Guidelines for drinking water transport in the Northern Territory
Northern Territory. Department of Health
E-Publications; E-Books; PublicationNT
The purpose of these guidelines is to specify public health requirements for water carters delivering drinking water to domestic and commercial customers in the Northern Territory.; Made available via the Publications (Legal Deposit) Act 2004 (NT).
The Department of Health acknowledges and thanks the Environmental Health Branch of the NSW Department of Health and the Department of Health, Victoria. This publication is based on the NSW Health Guidelines for Water Carters (27 January 2005) and the Guidelines for Potable (Drinking) Water Transport in Victoria.; Made available via the Publications (Legal Deposit) Act 2004 (NT).
Introduction -- Legal obligations -- Water quality - Australian drinking water guidelines - Treatment -- Water tank and vehicle - Transport of drinking water - Water transport vehicle construction -- Cleaning -- Record keeping - Delivery record
Drinking water -- Standards -- Northern Territory; Drinking water -- Health aspects -- Northern Territory; Water quality management -- Northern Territory; Water supply -- Northern Territory -- Management
Northern Territory Government
10 pages ; 30 cm.
Attribution International 4.0 (CC BY 4.0)
Northern Territory Government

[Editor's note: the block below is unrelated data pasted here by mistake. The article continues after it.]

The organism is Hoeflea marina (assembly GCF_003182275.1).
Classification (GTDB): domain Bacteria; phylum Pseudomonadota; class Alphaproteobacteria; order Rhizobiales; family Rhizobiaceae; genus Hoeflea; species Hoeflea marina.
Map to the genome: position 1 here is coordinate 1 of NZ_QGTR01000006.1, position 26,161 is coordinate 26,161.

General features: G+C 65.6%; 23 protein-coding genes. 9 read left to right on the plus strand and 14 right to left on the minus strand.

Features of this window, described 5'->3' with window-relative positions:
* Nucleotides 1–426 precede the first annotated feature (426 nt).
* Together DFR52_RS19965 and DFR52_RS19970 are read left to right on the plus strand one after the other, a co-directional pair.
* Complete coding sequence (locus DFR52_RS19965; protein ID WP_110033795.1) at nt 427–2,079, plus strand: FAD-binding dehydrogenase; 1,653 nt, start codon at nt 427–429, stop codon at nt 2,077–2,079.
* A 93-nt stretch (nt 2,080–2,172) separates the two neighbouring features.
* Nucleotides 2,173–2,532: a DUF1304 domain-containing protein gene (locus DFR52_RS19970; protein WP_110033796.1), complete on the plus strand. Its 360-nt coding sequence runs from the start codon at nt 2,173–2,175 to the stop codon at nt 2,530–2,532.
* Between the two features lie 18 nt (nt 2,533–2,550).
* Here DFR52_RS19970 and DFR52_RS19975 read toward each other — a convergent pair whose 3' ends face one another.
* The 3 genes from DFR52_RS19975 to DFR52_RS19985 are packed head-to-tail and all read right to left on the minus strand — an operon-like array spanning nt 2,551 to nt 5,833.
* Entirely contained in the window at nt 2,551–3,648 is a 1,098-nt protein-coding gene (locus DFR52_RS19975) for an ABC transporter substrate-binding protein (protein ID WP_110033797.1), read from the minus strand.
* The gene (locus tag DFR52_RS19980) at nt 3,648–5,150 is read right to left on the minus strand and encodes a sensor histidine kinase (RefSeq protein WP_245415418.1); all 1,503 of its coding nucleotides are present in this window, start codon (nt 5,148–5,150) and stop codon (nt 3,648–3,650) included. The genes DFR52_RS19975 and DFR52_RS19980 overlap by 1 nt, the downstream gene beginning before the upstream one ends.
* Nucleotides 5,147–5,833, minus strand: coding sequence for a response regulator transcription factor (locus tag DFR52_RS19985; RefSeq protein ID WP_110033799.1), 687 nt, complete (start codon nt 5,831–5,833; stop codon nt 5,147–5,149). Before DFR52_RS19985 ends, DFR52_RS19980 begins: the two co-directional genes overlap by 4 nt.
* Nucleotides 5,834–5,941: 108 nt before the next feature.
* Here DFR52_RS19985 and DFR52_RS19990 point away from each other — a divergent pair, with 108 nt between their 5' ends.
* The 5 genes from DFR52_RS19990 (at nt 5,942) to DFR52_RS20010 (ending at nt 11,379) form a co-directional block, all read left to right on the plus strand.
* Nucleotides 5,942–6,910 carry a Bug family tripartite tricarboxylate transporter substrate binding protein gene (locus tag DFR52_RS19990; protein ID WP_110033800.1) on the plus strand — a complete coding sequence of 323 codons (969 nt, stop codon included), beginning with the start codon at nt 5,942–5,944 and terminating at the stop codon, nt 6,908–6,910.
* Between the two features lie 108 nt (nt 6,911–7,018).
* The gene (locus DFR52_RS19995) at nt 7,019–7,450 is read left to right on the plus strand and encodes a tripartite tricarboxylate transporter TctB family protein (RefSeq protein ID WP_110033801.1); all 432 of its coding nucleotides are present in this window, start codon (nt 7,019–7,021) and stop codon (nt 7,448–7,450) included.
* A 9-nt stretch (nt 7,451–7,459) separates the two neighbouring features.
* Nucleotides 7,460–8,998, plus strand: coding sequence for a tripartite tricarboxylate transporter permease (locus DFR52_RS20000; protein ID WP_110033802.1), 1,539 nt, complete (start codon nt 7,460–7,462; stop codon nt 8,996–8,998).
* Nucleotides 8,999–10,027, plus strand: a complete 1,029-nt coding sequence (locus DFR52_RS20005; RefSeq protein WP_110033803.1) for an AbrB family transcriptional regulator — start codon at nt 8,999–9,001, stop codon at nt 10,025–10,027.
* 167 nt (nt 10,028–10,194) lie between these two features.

DEPARTMENT OF HEALTH 3. WATER QUALITY 3.1. Australian Drinking Water Guidelines Water carters supplying drinking water for human consumption, should obtain water from a water source that complies with the national Australian Drinking Water Guidelines (ADWG) developed by the National Health and Medical Research Council (NHMRC). As a minimum, the supplied water must comply with the microbiological guideline value of the ADWG. (No detection of the indicator bacteria, E.coli, in a 100 ml sample) E.coli present in drinking water indicates that human or animal faeces have contaminated the water. Faeces can harbour a number of pathogenic, or disease causing organisms. The guideline value for E.coli, set in the ADWG, to ensure that drinking water is safe to consume is zero. It is the responsibility of the water carter to ensure that the water supplied to commercial and domestic customers complies with the ADWG. Note: When water that meets the ADWG is added to an empty water tank it may re-suspend any sludge present in the bottom of the water tank, potentially creating taste and turbidity problems. The water carter should advise the customer of this potential issue, and ideally water should be added to a tank that was cleaned and sanitised prior to filling. 3.2. Treatment Water sourced from a reticulated water supply will in most cases be sufficiently chlorinated to ensure the water is safe to drink, however it is the water carters responsibility to maintain an adequate chlorine residual until the water is supplied to the consumer. If the source water is not chlorinated, it should be chlorinated prior to carting by the operator. An adequate free available chlorine residual lies between 0.5 -1.0mg/L. Free available chlorine (FAC) refers to chlorine that is free to disinfect the water and kill bacteria and disease causing organisms, because it has not reacted with any other substance in the water. Table One on page 9 provides information on achieving the required free chlorine residuals for cleaning purposes. For further information on disinfection of water with chlorine refer to the Environmental Health Bulletin: Disinfection of Water Tanks http://www.health.nt.gov.au/Environmental_Health/Water_Quality/index.asp x#FactSheetsWaterQuality Page 6 of 10 Department of Health is a Smoke Free Workplace http://www.health.nt.gov.au/Environmental_Health/Water_Quality/index.aspx#FactSheetsWaterQuality http://www.health.nt.gov.au/Environmental_Health/Water_Quality/index.aspx#FactSheetsWaterQuality